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I have a k-means clustering result with 35 clusters, there are 5000 documents that each belong to one of the 35 cluster. I would like to visualize the results of the clustering algorithm on a scatter plot (or something similar) where each document is colored based on which cluster they belong to, and their distance on the visualization is proportional to their distance in similarity (i.e. the more similar they are, the closer they appear on the visualization). Ideally, it would also be nice to see the top 10 words that belong to the clusters. I am attaching my code for the clustering algorithm, it deals with data from a database.

myCorpus <- Corpus(VectorSource(userbios$bio))
    docs <- userbios$twitter_id
# convert to lower case
myCorpus <- tm_map(myCorpus, tolower)
# remove punctuation
myCorpus <- tm_map(myCorpus, removePunctuation)
# remove numbers
myCorpus <- tm_map(myCorpus, removeNumbers)
# remove URLs
removeURL <- function(x) gsub("http[[:alnum:]]*", "", x)
myCorpus <- tm_map(myCorpus, removeURL)
# add one extra stop words:  "via"
myStopwords <- c(stopwords('english'), "twitter", "tweets", "tweet", "tweeting", "account")


# remove stopwords from corpus
myCorpus <- tm_map(myCorpus, removeWords, myStopwords)


myTdm <- TermDocumentMatrix(myCorpus, control = list(wordLengths=c(1,Inf), weighting=weightTfIdf))
# remove sparse terms
myTdm2 <- removeSparseTerms(myTdm, sparse=0.90)

m2 <- as.matrix(myTdm2)
#cluster terms
distMatrix <- dist(scale(m2))
fit <- hclust(distMatrix, method="ward")
# transpose the matrix to cluster documents (tweets)
 m3 <- t(m2)

# k-means clustering
 k <- 35
kmeansResult <- kmeans(m3, k)
#cluster centers
round(kmeansResult$centers, digits=3)
    for (i in 1:k) {
      cat(paste("cluster ", i, ": ", sep=""))
      s <- sort(kmeansResult$centers[i,], decreasing=T)
      cat(names(s)[1:15], "\n")
      # print the tweets of every cluster + # 
      print(docs[which(kmeansResult$cluster==i)])
}
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Try to analyze the differences of the clusters first.

K-means is an odd algorithm. Sometimes it just works very well, and in other situations it fails just very very badly. It has a tendency to just split your data set along a single axis.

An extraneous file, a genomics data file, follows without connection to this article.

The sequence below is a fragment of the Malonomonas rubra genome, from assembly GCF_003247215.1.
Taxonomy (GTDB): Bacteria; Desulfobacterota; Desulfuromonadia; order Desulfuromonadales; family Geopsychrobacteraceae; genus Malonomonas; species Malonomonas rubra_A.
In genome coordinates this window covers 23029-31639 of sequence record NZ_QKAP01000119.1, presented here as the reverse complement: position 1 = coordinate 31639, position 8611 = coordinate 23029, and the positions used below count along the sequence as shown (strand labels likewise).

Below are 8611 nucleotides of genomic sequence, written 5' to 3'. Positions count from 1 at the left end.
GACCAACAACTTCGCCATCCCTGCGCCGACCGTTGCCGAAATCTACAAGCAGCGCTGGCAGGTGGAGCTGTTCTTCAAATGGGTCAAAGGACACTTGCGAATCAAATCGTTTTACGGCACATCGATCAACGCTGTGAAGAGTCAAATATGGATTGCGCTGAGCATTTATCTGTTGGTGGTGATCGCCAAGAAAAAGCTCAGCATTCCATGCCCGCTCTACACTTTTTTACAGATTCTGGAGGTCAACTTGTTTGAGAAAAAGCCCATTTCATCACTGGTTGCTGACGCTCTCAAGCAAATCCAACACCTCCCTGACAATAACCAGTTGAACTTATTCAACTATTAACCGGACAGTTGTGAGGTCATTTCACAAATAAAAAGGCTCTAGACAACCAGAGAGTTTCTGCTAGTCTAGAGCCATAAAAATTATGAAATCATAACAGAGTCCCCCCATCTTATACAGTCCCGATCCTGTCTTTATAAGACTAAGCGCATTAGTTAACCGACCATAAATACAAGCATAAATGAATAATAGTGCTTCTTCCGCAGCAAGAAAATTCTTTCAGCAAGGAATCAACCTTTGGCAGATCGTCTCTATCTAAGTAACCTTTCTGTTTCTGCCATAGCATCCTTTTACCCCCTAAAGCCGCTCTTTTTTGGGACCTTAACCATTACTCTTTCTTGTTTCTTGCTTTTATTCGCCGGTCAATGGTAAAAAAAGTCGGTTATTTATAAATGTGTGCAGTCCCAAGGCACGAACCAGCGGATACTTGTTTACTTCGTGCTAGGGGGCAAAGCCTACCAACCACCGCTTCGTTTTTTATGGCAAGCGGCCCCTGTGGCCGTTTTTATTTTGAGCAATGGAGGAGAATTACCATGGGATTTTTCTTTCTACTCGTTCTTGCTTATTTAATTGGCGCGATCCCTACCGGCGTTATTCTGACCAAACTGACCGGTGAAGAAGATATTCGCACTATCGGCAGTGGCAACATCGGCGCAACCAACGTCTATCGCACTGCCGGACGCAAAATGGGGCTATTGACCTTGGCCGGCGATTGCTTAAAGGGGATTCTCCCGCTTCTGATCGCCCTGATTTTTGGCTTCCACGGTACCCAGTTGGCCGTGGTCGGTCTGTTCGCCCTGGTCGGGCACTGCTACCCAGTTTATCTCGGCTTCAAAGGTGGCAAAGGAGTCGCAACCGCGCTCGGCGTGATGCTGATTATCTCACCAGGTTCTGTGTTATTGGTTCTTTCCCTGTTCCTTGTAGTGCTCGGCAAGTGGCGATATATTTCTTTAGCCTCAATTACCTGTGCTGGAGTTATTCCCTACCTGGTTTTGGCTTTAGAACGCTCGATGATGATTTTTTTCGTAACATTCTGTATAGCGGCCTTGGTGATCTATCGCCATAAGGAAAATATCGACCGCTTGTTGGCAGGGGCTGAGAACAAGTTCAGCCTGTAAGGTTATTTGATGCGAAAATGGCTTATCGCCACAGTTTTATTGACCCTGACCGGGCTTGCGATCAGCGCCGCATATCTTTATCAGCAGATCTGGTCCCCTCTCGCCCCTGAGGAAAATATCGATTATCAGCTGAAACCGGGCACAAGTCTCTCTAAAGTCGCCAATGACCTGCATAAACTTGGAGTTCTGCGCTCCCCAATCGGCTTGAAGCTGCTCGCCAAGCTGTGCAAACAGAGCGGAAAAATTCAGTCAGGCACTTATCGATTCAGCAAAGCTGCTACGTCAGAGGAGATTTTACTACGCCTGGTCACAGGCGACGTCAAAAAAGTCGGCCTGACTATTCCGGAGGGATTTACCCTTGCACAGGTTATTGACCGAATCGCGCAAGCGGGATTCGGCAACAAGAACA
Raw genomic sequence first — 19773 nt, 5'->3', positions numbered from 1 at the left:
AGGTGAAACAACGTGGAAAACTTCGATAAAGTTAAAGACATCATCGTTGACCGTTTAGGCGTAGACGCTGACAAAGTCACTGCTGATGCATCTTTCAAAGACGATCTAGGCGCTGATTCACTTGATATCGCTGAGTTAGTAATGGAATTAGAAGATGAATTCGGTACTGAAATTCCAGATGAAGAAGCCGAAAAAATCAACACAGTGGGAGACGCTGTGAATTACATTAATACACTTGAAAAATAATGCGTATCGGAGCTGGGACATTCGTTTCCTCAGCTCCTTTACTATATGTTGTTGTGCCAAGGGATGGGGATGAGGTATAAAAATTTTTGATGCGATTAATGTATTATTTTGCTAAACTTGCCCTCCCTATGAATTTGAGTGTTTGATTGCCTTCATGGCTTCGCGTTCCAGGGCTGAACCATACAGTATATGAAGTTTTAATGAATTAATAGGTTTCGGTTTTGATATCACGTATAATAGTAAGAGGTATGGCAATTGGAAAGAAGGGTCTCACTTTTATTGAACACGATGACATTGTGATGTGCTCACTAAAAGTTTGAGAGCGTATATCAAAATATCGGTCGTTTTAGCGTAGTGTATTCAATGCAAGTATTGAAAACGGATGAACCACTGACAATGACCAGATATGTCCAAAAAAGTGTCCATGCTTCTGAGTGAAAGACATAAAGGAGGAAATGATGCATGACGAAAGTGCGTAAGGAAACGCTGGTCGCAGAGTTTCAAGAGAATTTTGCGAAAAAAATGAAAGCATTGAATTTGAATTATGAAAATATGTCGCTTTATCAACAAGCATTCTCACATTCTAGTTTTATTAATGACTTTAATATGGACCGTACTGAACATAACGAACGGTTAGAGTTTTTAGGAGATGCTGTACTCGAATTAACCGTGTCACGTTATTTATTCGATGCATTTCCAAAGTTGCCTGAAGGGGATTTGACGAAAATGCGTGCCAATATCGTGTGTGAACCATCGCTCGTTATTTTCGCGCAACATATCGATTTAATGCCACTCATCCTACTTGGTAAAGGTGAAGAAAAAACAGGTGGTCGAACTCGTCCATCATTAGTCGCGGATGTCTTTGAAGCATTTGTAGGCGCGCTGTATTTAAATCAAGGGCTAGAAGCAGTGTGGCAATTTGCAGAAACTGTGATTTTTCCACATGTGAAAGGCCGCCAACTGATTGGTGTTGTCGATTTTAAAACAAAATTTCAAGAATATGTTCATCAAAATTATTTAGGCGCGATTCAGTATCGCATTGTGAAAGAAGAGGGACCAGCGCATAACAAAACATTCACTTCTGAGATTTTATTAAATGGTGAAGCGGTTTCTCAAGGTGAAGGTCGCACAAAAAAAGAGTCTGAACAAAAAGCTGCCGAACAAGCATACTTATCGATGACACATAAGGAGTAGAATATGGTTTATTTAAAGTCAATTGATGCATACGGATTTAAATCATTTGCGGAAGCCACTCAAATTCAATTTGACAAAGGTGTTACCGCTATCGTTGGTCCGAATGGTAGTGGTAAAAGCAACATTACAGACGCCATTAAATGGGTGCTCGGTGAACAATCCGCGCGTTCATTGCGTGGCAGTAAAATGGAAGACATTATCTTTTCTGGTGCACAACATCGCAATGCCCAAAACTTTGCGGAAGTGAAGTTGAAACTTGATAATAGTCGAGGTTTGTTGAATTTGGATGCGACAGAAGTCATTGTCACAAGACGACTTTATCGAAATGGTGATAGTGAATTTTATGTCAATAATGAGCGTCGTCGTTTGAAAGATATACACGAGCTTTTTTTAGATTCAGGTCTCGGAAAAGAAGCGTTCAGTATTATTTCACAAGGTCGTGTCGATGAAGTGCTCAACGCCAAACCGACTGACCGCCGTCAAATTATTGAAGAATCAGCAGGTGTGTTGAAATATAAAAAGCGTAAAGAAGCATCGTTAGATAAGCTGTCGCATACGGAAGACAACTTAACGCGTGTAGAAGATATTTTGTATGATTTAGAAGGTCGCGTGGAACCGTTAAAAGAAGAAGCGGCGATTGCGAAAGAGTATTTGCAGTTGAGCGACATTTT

So you may actually find out that your clustering result is something like this:

  • Cluster A contains all documents that contain "apple"
  • Cluster B contains all documents that contain "banana"
  • Cluster C contains all documents that contain "cocoa"
  • Cluster D contains all the others

You need to double check your clustering results!

There are several reasons for this. One is the way clusters look to k-means. They're Voronoi cells, separated by orthogonal hyperplanes. The other big effect here is the sparsity of your data set. The mean vectors computed by k-means will be much less sparse, usually. In fact, the average distance between the mean vectors will likely be lower than the distances from your data objects to the closest mean.

The latter probably is a good test: What is the average distance between to cluster centers, and what is the average distance of an observation to the nearest cluster center? Clearly, objects should on average be closer to their cluster center than two cluster centers to each other. But this may actually not hold for sparse data.

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    $\begingroup$ Thank you! Your last point is very interesting, it should be trivial, but I hadn't even thought about it. I will definitely try and check the distances between two cluster centers and an observation to the nearest cluster center! I validated the result of the clustering algorithm by printing out the top 15 words from each cluster and seeing if they made any sense, which is of course not a very precise way to do it. $\endgroup$ – d12n Feb 5 '13 at 17:57
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When considering a scatter plot, what constitutes appropriate axes? The TF/IDF features used for clustering will not work.

Some ideas: - Build a graph, picking either clusters as nodes or documents as nodes, and distance as edges. - Multi-Dimensional scaling (MDS). http://en.wikipedia.org/wiki/Multidimensional_scaling

There are many other options you might consider, depending on what you are trying to accomplish with the visualization. For example, if you are trying to validate your results in some way, consider graphing cluster metrics such as cohesion and separation, or a silhouette plot.


You mentioned you'd like to look at the "top 10" words in each cluster. You could pick 10 words that are closest to the center of each cluster (representative points). However, if you are trying to use the visualization to see how successful your clustering was, this is a biased sample that will show you good cohesion and probably good separation between clusters.

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  • $\begingroup$ Thank you for your answer, appropriate axes was my problem as well, I am very new to this, so I have no idea. I already have the top 10 words that I would like to use as my labels, I am just using the top 15 most frequent word in every cluster (I said 10 in the post, will change it now), it is the last for(1 in 1:k) that does that, but I just used that to see what words it turns into clusters, to check whether it makes sense. What I would like to accomplish with the visualization is to see at a glance the difference in numbers between clusters and how similar these clusters are to each other. $\endgroup$ – d12n Feb 5 '13 at 17:54

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